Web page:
Payne’s Band

1915 photo. Top row, left to right: Harrison Baldwin, Sterling Hughes, Rex Bell, Emmett Camper, Russell Allen, Willie Williams and George Turner. Middle row: Dug Allen, Tommie Simpson, Guy Wilson, Calvin White, Henry Garrett, George Shields, Arthur Johnson and Eugene Pendleton. Bottom row: Walter Cash, Roy Wilson, W.O. Bell, Roy Lewis, Professor Payne, Fred Mase, Earl Hughes, Louis Smith and Perry Lewis.

Payne's Band

March 29, 1964 Ottawa Herald  “A Little of ‘The Music Man’ In Ottawa’s Past” by Don Lambert

Leaning back in his vinyl chair, it was difficult at first for 87-year-old Roy Lewis to remember back half a century.  But his memory came back to him, most of it, anyway.  Those golden days were when he played the clarinet in one of Ottawa’s early bands which was probably Ottawa’s only band exclusively for black men.

Roy, who was born six miles east of here and has lived here ever since, recalled when a man named Professor Payne from Kansas City came here in 1913 with the hope of starting a band.

“None of us had ever blown a note before,” he said.  “So, we each tried blowing on different instruments.  Whoever could blow a note on an instrument learned to play that one.”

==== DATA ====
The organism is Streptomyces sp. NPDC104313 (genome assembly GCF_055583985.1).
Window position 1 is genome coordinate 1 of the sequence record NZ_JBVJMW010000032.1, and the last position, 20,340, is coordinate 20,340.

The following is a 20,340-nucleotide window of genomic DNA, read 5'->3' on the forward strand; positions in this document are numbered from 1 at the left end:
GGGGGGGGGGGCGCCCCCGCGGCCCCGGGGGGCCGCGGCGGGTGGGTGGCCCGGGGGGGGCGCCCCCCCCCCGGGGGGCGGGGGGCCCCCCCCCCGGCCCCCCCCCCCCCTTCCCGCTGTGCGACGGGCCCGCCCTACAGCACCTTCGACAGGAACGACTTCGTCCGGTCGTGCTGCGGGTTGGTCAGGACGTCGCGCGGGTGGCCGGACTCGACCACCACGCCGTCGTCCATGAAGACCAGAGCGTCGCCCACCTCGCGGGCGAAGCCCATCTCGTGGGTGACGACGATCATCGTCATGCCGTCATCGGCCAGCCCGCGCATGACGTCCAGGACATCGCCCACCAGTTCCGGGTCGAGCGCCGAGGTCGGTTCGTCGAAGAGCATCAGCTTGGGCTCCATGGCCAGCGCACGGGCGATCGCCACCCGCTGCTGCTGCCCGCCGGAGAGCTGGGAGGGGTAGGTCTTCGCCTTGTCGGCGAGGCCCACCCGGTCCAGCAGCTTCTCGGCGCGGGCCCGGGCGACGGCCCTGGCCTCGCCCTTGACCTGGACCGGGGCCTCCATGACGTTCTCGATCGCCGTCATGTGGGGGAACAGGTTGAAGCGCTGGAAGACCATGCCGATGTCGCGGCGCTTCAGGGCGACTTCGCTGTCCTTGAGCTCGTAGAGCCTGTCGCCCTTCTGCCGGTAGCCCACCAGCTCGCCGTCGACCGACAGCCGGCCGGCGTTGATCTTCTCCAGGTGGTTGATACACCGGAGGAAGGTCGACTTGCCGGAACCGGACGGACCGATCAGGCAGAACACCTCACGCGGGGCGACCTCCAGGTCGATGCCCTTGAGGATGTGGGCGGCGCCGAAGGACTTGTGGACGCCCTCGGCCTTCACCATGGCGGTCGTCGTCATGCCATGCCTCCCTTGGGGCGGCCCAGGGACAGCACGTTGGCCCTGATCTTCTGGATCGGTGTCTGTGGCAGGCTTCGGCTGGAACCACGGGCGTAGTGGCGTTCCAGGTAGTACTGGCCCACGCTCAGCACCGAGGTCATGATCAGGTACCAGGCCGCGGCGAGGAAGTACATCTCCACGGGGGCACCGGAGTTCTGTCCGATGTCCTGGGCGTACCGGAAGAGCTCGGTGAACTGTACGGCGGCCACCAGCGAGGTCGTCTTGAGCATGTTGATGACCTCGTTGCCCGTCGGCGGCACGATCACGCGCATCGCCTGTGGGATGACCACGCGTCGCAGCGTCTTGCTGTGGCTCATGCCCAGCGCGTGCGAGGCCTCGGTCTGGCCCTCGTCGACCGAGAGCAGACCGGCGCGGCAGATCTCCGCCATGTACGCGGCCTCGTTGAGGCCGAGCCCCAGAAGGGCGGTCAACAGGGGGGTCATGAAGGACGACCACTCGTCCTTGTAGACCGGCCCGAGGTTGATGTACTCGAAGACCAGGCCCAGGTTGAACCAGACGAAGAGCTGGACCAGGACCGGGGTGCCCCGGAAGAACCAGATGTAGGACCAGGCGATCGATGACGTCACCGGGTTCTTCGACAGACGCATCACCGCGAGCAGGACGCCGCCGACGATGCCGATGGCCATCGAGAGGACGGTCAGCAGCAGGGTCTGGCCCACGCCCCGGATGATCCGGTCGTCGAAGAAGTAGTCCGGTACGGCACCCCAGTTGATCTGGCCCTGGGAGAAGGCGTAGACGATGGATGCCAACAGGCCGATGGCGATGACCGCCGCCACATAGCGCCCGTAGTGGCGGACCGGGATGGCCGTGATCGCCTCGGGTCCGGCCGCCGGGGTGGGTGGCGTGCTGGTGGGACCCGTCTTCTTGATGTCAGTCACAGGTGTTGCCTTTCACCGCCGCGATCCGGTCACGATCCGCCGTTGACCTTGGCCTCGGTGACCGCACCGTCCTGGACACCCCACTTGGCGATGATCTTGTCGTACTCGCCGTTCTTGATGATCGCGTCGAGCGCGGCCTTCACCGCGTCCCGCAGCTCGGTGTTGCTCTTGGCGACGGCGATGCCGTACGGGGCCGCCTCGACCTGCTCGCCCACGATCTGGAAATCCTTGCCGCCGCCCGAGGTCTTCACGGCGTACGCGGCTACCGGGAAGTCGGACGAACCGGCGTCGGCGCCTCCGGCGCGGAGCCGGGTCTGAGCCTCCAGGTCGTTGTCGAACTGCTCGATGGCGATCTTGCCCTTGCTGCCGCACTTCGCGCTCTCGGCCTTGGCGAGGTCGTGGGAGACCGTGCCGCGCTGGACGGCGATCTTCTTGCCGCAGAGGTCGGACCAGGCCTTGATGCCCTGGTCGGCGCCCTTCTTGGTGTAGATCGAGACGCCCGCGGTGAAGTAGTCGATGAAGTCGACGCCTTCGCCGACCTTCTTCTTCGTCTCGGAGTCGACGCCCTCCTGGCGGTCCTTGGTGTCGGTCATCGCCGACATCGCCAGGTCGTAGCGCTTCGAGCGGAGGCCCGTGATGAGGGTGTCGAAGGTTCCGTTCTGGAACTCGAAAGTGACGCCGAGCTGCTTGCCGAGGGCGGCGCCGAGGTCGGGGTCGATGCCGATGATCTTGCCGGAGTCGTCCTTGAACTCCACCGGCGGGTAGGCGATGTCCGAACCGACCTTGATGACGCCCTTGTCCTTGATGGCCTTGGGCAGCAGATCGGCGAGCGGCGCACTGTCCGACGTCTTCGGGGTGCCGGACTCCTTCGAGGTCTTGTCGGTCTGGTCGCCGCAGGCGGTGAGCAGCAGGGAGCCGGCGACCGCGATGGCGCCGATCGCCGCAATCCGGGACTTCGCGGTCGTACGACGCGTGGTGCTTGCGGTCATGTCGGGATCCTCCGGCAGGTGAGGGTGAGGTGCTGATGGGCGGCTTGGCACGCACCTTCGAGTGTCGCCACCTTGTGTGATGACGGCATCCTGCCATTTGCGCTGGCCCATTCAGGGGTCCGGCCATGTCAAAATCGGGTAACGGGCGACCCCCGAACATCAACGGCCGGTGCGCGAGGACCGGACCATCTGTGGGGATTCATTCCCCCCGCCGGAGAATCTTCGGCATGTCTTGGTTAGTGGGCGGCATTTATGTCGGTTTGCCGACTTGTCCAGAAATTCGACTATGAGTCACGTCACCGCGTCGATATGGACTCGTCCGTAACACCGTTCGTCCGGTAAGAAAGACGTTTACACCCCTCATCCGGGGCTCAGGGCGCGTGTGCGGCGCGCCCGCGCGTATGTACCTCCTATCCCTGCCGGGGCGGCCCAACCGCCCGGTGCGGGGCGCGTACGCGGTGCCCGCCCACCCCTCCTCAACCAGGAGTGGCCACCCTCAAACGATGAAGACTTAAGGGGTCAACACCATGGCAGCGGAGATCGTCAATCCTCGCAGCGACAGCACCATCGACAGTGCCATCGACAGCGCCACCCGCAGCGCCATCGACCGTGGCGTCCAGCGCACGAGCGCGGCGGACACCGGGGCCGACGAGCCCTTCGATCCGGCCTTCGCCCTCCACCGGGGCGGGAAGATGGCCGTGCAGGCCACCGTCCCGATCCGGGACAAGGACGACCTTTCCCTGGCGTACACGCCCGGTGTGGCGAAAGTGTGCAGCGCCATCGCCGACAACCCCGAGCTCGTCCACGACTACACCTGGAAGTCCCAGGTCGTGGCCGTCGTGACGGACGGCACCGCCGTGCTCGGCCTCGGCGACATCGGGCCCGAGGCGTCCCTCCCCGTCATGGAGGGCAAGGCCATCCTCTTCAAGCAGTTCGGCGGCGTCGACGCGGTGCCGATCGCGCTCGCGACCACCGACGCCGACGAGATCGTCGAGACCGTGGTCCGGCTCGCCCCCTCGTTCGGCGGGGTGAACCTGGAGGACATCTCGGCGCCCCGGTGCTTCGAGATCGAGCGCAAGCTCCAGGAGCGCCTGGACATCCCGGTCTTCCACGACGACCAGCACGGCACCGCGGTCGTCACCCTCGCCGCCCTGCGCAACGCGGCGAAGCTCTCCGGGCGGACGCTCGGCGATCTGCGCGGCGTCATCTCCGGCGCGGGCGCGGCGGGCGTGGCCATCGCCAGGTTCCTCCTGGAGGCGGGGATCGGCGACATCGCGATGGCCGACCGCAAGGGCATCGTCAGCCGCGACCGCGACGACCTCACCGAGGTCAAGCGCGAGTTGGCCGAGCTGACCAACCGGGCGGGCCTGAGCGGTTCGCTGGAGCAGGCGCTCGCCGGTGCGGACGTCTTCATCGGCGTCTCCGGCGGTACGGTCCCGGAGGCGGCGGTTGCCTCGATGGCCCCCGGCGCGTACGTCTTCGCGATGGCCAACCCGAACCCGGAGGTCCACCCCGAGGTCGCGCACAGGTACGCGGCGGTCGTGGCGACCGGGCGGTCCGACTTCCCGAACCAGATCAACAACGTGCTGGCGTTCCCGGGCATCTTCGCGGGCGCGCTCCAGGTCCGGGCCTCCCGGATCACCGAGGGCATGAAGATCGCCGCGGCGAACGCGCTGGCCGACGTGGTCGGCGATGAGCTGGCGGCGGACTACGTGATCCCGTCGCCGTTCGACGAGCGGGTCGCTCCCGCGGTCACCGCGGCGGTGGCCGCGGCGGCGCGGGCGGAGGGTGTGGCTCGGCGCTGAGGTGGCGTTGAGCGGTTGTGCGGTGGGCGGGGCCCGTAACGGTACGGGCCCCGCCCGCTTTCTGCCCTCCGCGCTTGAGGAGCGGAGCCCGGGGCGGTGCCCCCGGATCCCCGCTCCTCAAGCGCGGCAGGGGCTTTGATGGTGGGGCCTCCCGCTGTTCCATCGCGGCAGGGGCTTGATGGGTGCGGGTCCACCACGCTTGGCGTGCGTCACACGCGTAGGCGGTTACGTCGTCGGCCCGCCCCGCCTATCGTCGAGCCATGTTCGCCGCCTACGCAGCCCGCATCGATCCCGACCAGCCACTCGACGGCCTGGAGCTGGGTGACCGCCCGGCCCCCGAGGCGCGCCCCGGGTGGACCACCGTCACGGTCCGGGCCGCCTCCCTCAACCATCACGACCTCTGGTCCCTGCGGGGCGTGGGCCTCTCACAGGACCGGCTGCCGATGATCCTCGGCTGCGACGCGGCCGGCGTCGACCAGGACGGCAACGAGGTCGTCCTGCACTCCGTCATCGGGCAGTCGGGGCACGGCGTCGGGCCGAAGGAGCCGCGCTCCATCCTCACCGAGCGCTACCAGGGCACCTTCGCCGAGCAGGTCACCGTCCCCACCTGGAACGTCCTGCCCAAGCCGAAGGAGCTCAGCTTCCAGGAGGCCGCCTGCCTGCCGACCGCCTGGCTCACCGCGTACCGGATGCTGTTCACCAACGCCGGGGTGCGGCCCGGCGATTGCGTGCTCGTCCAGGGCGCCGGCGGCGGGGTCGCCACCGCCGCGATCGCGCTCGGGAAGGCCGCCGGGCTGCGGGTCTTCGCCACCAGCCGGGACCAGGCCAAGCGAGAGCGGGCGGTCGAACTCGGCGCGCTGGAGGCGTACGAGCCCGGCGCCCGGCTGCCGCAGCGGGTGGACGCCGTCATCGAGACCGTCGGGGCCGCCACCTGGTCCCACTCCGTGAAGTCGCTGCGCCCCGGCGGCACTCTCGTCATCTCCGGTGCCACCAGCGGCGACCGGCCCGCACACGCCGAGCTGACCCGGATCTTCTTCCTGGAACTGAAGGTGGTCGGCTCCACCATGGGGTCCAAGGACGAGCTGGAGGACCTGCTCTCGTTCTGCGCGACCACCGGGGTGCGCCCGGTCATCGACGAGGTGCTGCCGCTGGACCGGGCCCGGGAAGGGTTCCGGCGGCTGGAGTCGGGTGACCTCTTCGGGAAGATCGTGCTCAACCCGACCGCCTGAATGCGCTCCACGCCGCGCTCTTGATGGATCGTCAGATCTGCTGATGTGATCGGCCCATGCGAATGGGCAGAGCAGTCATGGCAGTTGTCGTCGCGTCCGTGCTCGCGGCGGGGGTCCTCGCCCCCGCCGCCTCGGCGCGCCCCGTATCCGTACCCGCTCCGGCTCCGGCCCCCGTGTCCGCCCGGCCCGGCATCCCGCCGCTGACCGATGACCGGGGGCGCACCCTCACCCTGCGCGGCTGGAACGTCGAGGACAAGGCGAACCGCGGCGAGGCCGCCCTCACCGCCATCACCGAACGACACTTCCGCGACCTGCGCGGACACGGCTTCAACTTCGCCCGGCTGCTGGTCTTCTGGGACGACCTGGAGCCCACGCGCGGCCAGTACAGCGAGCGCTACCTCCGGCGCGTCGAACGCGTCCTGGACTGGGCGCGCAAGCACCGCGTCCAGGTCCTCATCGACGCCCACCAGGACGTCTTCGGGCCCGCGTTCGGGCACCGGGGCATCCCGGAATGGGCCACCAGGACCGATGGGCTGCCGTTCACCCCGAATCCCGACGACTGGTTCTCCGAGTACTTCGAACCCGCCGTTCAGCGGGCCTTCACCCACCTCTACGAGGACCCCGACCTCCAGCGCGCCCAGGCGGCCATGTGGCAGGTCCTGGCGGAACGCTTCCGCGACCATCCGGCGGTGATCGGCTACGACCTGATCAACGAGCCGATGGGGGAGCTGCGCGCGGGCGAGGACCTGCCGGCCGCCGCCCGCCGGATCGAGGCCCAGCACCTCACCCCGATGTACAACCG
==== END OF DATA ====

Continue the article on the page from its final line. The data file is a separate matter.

He explained that Payne would arrive here by train and give each of the men a music lesson.  Then he would get back on the train and conduct similar bands in Iola, Chanute, Parsons and Kansas City, where he had three bands including two of women.

“No one could make a living around here directing one band so he had several,” Roy explained.

After two years of practicing in the depot, blacksmith shop and assorted other places, Payne’s band was ready to perform.  The band members had bought wool uniforms and learned to march.

They played ragtime and marching music at many fairs including ones at Pomona,
Waverly and Quenemo.  Roy explained that those were the days when everyone went to the small town fairs and the band members often stayed there several days.

On one trip to Kansas City, they played in front of the Kansas City Star building.  They also played at political rallies when politicians spoke from the steps of the Franklin county courthouse.

Roy told of one performance that was especially interesting.  Gormley’s Band, made up of white men, was to play on the same program.  It got to be like a contest.  Payne took up his baritone horn for a solo and as Roy said, “made it sing.”

“The only difference being Gormley’s played music and we kicked up a fog.”

In addition to playing, some of the members were singers, some told jokes.

“We had a really snappy minstrel show, kind of like vaudeville,” Roy said.

But the salary wasn’t too good.  The band was lucky if it received $15 for playing.

“The money we made certainly wouldn’t make you hump-back trying to carry it,” Roy joked.

Roy’s wife, Evelyn added, “Even if they didn’t make much money, the sure played some good music.”

But the 25-member band broke up in 1935.

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